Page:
Numerical control allows machines to produce parts with high accuracy, and good surface finishes, with less human intervention, and lower processing time.
But operating and maintaining a numerical control system requires skilled operators who have experience programming the NC machine tools.
Numerical control (NC), commonly known as computer numerical control (CNC), is a technology that allows the automation of machine tools. It uses programmable machine controller units and software to efficiently produce parts with high precision and speed.
This article discusses numerical control in detail by looking at its basic working principles, components, applications, and more.
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What is Numerical Control?
In manufacturing, the designs developed using CAD (Computer-Aided Design) operation need to be converted to a format that machines can understand.
Here's where Numerical Control (NC) comes in. NC is the bridge that connects CAD and manufacturing.
In NC, the geometrical data from the design is extracted and converted to an alphanumerical code (it also uses symbols).
Generally, a CAM (Computer-Aided Manufacturing) software is used to analyze the design and generate such alphanumerical codes.
Sometimes manual coding is also employed to optimize the manufacturing process.
The code below is an example of a program used for controlling CNC machines.
N15 G50 G10 N20 M06 T4 N25 M03 S1450 N30 G00 X1 Y0 N35 Z0.1 N45 G01 Z-0.125 F10 N50 X3 Y2 F15 N55 G02 Z1 N60 X0 Y1 N65 M03 N70 M30
An NC code contains sequential commands of cutter location data (CLData). Programmable machines use this data to adjust their cutting tool and workbed.
Numerical control is the automation of a machine's mechanical movement to effectively remove (in subtractive manufacturing) or add (in additive manufacturing) material to make a product.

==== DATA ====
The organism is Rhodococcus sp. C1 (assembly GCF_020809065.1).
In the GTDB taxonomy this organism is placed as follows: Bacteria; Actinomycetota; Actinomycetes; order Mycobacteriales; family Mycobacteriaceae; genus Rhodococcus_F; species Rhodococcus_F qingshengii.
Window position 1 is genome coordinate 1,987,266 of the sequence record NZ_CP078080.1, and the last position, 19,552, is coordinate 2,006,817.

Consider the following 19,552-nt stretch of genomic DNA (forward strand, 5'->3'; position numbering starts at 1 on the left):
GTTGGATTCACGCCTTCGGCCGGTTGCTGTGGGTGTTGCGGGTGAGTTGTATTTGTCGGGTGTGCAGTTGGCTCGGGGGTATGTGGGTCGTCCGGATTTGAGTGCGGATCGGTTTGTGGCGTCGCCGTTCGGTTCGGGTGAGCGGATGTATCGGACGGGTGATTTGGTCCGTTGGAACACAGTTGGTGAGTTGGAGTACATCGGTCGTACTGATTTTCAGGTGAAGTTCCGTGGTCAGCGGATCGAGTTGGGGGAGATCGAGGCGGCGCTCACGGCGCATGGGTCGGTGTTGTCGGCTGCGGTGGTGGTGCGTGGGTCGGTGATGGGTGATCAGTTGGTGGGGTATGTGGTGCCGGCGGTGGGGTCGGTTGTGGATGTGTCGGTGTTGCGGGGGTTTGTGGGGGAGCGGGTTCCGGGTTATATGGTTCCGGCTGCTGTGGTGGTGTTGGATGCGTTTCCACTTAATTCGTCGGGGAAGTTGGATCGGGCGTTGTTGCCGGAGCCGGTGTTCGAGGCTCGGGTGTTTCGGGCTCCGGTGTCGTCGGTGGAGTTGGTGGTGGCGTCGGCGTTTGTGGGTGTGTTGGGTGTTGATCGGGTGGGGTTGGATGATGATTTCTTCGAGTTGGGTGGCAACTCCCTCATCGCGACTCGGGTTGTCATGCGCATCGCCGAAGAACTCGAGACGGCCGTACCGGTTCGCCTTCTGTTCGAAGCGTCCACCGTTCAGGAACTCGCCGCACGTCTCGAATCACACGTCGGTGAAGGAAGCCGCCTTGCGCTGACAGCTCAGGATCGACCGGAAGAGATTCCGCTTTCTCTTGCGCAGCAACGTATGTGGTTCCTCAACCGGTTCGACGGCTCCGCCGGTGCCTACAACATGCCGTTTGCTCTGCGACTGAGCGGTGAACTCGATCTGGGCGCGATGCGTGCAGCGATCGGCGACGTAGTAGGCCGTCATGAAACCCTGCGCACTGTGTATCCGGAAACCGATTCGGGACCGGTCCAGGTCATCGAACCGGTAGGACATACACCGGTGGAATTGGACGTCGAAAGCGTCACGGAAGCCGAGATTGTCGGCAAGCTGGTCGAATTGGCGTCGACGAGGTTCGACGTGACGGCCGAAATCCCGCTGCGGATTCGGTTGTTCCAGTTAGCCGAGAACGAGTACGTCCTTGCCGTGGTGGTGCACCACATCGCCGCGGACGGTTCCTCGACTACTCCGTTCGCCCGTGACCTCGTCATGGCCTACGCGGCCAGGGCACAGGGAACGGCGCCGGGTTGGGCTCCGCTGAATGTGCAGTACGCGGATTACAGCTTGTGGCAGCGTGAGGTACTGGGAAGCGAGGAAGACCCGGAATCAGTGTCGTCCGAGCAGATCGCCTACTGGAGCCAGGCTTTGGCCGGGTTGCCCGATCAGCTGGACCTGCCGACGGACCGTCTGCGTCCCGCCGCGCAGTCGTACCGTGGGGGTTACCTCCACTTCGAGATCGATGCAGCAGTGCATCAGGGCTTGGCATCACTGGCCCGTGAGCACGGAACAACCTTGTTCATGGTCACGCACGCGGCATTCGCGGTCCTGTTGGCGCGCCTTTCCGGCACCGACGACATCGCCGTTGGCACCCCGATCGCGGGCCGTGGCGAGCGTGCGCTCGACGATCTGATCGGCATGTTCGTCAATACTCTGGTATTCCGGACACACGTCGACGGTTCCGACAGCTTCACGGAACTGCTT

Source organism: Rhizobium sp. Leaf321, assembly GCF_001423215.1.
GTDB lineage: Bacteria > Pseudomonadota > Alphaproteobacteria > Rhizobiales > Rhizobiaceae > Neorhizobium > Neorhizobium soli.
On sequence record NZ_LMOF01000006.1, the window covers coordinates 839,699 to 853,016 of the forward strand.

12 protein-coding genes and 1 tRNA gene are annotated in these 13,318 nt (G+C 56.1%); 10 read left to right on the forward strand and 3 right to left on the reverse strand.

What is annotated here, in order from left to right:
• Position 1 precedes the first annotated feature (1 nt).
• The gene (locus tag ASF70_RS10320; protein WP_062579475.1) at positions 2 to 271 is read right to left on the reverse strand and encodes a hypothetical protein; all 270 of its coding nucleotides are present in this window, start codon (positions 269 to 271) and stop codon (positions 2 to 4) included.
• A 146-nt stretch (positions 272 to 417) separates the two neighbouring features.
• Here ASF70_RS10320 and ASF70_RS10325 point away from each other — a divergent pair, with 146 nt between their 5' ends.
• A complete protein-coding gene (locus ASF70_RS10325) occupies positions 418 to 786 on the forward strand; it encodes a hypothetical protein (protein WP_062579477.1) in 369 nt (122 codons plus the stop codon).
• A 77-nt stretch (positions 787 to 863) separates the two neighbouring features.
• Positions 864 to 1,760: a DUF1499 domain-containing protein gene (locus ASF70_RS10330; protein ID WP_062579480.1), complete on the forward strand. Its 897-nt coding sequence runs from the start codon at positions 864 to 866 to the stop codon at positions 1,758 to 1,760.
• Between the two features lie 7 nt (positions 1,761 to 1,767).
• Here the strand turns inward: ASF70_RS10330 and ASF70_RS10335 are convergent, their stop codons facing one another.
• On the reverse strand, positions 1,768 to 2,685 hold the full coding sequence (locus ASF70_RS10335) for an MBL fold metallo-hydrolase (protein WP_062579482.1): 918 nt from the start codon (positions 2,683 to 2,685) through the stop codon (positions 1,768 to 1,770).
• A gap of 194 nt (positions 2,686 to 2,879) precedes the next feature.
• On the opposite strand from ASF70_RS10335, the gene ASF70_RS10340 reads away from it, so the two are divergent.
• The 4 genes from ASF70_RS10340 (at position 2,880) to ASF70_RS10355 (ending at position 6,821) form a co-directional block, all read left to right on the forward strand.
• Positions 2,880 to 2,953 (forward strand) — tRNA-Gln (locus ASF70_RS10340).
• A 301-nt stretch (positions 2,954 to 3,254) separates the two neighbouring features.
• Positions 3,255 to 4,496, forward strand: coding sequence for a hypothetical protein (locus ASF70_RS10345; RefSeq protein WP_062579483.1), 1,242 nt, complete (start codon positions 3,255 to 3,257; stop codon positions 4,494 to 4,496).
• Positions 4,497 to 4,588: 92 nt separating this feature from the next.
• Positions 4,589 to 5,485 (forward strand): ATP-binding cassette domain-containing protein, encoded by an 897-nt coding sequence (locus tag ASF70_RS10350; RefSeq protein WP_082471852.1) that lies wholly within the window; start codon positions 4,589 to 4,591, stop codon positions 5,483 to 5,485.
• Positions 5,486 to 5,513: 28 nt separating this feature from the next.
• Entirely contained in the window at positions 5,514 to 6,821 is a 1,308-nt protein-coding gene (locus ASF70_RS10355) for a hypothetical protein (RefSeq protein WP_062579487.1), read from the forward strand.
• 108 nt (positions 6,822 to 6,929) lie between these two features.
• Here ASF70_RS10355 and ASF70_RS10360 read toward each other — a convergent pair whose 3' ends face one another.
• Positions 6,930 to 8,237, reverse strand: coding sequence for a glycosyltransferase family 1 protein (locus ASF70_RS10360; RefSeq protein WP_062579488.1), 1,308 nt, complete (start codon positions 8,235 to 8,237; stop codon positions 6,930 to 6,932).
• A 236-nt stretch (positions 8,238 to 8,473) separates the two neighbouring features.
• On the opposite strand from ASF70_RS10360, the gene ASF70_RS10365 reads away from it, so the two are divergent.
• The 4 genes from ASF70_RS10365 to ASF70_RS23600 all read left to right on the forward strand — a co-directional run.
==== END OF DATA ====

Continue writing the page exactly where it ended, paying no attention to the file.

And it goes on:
Components of a Numerical Control System
The components in a basic numerical control system are the instruction program, the machine control unit, and the machine.
The instruction program or part program has all the necessary commands needed to control the cutting tool in the machine.
For example, it has commands to control the spindle speed, transmission rate, power, etc.
The machine control unit reads the instruction program and sends necessary electrical signals to the machine.
Upon receiving the signals, the programable machine performs mechanical movements with the help of actuation devices.
Numerical Control Coordinate System
In multiaxis machining, the NC program code uses the Cartesian coordinate system to command the machine's motion on different axes.
Generally, the axis systems used for flat and rotational workpieces are different.
Depending on the machine's configuration, it can be two axes, three axes, or more.
|Total Axes||No. of Linear Axes||No. of Rotational Axes||Machine Examples|
|2||2 (X, Y)||0||Lathe, Punch Press, Laser, Plasma|
|3||3 (X, Y, Z)||0||Routers, Mills, Drills|
|4||3 (X, Y, Z)||1 (A)||Lathe with milling attachments|
|5||3 (X, Y, Z)||2 (A, B)||Industrial Mills|
Axes and machine examples
Considering the axes of a machine is critical in NC programming as it defines the position of the tool head relative to the workpiece.
Computer Numerical Control
NC and CNC, What's the Difference?
Before introducing Microcontroller Units (MCUs) in programmable manufacturing machines, they used hardwired control units that work using combinational logic.
On such programmable machines, punch tapes were used to feed the program data required for its operation. These machines were called numerical control machines (NC machines).
Later, when industries started using microcontrollers (micro-computer) on manufacturing machines, numerical control came to be known as Computer Numerical Control (CNC) and such machines as CNC machines.
On these computer-controlled machines, binary cutter location data are fed using part programs like G-codes, NC codes, and M-codes.
After NC and CNC, DNC was introduced, which works similar to a CNC machine, but instead of having an individual computer for each machine, DNC provides the ability to control many machines by one computer system.
Components of a CNC
The machine control unit of a CNC machine consists of a CPU, memory, input/output interface, basic controls, and sequence controls.